Day 118: The Best of Me (July, 5)

After an exhausting day, all I wanted was a not so good movie to watch. No way I could be worthy of a smart story in this day. So, I went to Netflix and looked for what would look an inoffensive production.

Netflix and me, we're building a spooky supernatural relationship. It gets my wish with precision every time. 

I only was aware that The Best of Me is a Nicholas Spark's book adaptation on the title sequence. I got a bit worried, maybe I was going to far in my pursuit of a simple movie, but I went ahead. And for the first hour, it was surprising even. Yes, all usual elements were there: present confronted to a troubled past, two crossed-stars lovers, a bench in a garden near a lake... Each element familiar on a Sparks story. 

Despite the stereotyped elements, though, this fist half has a somber tone about it that gets our attention. The four main actors are solid on their roles, coherent even if the younger Dawson is 5 cm higher than his older counterpart. At least Amanda, his romantic interest, maintains with the same height. It does seem a dumb thing to worry about, but it really bothers me this kind of lack of care to coherency in productions that present characters in different times of their lives. So, it seems silly to worry about that, but even if Luke Bracey is good, he and James Marsden are very different, what gets in the way of the storytelling. But the story is good in this first half, and I was enjoying it, wanting to know what would come next. 

Be aware of what you wish.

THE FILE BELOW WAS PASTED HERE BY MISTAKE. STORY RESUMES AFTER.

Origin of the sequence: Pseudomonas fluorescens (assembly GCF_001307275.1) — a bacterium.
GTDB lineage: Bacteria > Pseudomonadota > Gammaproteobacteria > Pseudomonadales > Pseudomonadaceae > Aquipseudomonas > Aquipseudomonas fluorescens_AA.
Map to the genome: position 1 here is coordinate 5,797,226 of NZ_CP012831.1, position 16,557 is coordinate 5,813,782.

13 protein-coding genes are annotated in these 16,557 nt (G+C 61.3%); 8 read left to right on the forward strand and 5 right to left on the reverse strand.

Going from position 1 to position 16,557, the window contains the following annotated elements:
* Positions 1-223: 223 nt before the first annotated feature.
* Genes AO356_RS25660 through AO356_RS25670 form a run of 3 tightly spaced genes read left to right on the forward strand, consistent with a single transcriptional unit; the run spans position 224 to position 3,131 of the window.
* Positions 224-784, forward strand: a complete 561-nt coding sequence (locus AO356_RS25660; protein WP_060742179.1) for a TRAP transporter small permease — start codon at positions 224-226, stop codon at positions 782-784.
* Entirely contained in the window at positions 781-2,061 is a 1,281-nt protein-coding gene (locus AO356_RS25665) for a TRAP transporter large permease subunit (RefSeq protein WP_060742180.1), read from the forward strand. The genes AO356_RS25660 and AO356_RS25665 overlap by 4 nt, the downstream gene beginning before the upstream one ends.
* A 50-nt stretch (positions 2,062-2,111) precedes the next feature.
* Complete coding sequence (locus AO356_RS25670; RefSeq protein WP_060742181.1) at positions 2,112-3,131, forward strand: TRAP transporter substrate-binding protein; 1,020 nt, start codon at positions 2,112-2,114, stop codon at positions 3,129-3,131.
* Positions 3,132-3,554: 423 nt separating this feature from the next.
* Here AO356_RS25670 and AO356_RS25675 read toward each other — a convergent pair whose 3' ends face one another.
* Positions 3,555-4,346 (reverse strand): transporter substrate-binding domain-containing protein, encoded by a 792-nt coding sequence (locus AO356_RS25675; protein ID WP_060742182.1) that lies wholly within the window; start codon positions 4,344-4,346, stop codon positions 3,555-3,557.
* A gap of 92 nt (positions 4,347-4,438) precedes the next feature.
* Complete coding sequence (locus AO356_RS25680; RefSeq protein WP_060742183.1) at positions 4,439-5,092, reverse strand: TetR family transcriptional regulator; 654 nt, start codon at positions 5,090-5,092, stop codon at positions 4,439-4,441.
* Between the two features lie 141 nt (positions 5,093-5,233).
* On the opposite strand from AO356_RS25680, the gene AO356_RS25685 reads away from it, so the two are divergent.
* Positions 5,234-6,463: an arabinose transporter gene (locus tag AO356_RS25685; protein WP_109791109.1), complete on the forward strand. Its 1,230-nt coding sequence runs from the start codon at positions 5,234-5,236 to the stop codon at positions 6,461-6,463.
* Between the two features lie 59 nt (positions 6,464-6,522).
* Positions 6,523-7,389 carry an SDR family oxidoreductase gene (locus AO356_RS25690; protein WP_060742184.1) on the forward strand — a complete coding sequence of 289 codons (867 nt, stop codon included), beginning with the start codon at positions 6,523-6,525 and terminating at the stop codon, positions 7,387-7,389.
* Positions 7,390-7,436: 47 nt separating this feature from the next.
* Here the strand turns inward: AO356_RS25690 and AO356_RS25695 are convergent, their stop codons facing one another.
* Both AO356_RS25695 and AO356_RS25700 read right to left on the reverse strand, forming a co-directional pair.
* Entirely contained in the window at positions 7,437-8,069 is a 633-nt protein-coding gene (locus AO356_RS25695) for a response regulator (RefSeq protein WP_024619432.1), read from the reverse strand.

The doom came at last, and I could finally recognize this movie as a Sparks story. The troubled and quiet Dawson and the lively and strong Amanda melt into a bunch of tears and cheesiness, becoming other characters entirely. The ending is so "I cannot believe it", that all the point of how Amanda and Dawson are deeply connect is moot. It was too much, way too much. Two tones down, and this story would have been beautiful actually. 

After a nail biting suspense just about a man, in a car, struggling with his decisions, I couldn't spare the thought that there is no  need for a lot of twists and evil characters to tell a troubled love story. Ok, circumstances get in the way, life happens, as Dawson says in the beginning, but the way this story was conducted was almost sensationalist, worthy of a tabloid's first page.

The Best of Me. Directed by Michael Hoffman. With: James Marsden,
Michelle Monaghan, Luke Bracey, Liana Liberato. Writers: J. MIlls
Goodloe, Will Fetters from the book by Nicholas Sparks. US, 2014, 114 min.,
Dolby Digital, Color (Netflix).

PS: Fragment: Sense8, season 1, episode 9 (again:).

PPS: For about 3 or 4 years, every Christmas I re-read Dash & Lily's Book of Dares - it begins at December, 21 and goes until January, 1st. This movie remind me a funny dialogue in the book by David Levithan and Rachel Cohn, page 185 (I love all three of their collaboration):

(Lily's voice):
We stood at the door to a special storage room in the basement of the Strand.
 “Do you want to guess what’s in here?” I asked Dash.
 “I think I’ve got it figured out already. There’s a new supply of red notebooks in there, and you want us to fill them in with clues about the works of, say, Nicholas Sparks.”
 “Who?” I asked. Please, no more broody poets. I couldn’t keep up.
 “You don’t know who Nicholas Sparks is?” Dash asked.
 I shook my head.

 “Please don’t ever find out,” he said.


  1. Based on the trailer, I remember sort of liking this. But now I'm not so interested anymore. Also, I'm not familiar with Nicholas Sparks' work, so I'm not really sure what to fear here. I'm just gonna give this one a pass.

    [ j ]

    1. I've seen just a few movies based on Sparks books, but I think that was enough for me now. They are so over in some aspects, it is annoying actually. But it's was a shame here, because the first part was far from bad.